Pain-Sensing Artificial Skin Reacts to Pressure and Temperature

Dear science, turn us into cyborgs already.
Utku Kucukduner
RMIT University

We don't give much thought to it, but in the hierarchy of senses, the sense of touch holds a vital place. The near-instantaneous impulses of the peripheral nervous system make sure that we do not stand in harm's way, and even keep us from harming ourselves. 

So, in an effort to make life easier for the sensorily less-abled, a team of researchers at the Royal Melbourne Institute of Technology (RMIT) developed an artificial electronic skin that reacts to pain much like the real deal. This paves the way for smarter robotic applications, non-invasive alternatives to skin grafts, and most importantly, better prosthetics.

The invention mimics the lighting-fast sensory impulses sent to the brain via nerve pathways.

The lead researcher of the study Madhu Bhaskaran says that no electronic technology has been able to realistically mimic the sensation of pain, which only kicks in after a stimulus hits a certain threshold, whether it be something sharp, cold, or hot.

How exactly does it do these things?

The team utilized stretchable electronics that sense and respond to pressure and temperature.

Their latest functional prototype combines three technologies pioneered and patented by the same team. The first is stretchable electronics. They combined oxide materials with biocompatible silicon that can be made into a thin film that is bendable and unbreakable. The second is brain mimicking memory cells which imitate how the brain utilizes long-term memory to retain and recall information. And the third one is a coating that's reactive to temperature. These transform in shape in response to temperature changes, it's also a thousand times thinner than an average human hair.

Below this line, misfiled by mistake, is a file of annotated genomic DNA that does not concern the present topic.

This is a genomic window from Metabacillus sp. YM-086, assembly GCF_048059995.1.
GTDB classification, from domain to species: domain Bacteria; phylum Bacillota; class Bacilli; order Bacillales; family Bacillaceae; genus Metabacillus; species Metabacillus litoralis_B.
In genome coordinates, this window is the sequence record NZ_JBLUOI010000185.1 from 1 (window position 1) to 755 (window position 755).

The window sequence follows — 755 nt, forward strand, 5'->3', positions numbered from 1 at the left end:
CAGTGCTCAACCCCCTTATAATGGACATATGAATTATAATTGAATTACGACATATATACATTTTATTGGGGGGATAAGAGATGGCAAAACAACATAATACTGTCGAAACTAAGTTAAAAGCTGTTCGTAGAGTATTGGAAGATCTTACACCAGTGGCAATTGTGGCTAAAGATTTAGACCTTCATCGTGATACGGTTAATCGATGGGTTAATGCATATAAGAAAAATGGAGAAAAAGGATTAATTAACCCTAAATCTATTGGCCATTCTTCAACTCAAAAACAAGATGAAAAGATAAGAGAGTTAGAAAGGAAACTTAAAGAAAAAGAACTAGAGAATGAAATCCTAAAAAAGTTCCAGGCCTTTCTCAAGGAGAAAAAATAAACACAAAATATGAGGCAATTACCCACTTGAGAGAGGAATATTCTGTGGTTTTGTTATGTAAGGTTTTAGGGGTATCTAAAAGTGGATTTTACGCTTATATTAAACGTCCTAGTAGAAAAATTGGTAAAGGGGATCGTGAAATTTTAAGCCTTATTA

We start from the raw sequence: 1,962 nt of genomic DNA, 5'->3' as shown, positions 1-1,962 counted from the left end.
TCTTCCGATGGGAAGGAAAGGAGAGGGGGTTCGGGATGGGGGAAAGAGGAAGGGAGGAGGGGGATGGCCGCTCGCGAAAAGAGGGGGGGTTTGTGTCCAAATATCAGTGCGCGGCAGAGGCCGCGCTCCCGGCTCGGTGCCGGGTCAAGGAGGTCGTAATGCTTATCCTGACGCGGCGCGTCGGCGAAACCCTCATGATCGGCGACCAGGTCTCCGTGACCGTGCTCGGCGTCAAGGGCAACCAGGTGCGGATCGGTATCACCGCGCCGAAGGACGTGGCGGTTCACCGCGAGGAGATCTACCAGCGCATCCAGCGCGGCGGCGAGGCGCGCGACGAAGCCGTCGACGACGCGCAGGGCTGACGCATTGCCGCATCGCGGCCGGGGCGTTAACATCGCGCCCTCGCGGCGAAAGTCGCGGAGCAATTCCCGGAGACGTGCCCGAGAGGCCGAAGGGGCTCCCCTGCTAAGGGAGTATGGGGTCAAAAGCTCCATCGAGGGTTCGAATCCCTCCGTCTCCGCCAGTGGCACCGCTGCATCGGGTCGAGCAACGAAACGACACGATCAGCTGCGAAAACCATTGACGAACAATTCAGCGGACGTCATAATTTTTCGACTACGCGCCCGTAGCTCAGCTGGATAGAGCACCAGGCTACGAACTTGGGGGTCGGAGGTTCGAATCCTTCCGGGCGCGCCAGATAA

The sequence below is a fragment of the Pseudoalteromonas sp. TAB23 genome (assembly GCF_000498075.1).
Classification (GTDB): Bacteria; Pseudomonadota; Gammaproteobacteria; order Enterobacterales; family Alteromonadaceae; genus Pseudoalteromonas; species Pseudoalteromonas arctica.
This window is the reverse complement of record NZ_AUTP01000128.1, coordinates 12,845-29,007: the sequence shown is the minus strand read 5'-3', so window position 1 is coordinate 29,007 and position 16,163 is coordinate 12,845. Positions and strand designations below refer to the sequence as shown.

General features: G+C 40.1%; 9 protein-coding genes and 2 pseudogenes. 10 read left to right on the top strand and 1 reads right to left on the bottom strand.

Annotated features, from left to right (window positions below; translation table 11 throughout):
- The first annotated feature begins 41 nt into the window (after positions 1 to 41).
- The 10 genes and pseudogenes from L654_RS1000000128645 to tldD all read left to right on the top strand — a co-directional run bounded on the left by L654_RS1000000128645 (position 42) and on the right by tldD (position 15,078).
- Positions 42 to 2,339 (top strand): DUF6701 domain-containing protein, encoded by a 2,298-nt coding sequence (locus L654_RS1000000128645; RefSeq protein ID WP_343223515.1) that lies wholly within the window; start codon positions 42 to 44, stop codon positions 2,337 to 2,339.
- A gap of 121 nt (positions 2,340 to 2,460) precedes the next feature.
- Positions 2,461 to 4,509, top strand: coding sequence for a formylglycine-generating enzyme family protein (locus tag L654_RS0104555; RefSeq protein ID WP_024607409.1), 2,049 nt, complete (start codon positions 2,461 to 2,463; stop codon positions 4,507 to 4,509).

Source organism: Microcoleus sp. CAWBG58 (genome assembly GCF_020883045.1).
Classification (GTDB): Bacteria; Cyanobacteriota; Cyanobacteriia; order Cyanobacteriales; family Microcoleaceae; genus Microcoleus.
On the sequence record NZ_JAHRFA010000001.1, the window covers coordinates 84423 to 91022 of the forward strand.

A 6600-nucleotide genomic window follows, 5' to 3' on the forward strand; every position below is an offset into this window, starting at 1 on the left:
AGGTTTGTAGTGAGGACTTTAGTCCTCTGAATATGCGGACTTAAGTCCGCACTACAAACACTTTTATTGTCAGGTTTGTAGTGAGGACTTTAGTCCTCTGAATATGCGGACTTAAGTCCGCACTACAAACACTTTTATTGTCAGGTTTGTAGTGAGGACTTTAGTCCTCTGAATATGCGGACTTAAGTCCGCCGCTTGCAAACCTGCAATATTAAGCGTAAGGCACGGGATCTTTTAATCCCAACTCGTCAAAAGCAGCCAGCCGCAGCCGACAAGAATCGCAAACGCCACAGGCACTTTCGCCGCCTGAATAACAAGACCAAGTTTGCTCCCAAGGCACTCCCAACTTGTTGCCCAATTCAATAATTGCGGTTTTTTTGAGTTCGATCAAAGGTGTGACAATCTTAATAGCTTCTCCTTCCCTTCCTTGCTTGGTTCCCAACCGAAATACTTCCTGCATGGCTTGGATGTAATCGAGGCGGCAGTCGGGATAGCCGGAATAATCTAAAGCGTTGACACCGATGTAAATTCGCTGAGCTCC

Ph.D. MD Ataur Rahman explains to TechXplore, "We've essentially created the first electronic somatosensors (sōma meaning body in greek) replicating the key features of the body's complex system of neurons, neural pathways, and receptors that drive our perception of sensory stimuli," 

He continues to note that previous technology that shot electrical signals to mimic varying levels of pain but only in the mechanical sense. This device also integrates pain resulting from temperature into the equation. As put by Rahman it means  "[that] our artificial skin knows the difference between gently touching a pin with your finger or accidentally stabbing yourself with it—a critical distinction that has never been achieved before electronically."

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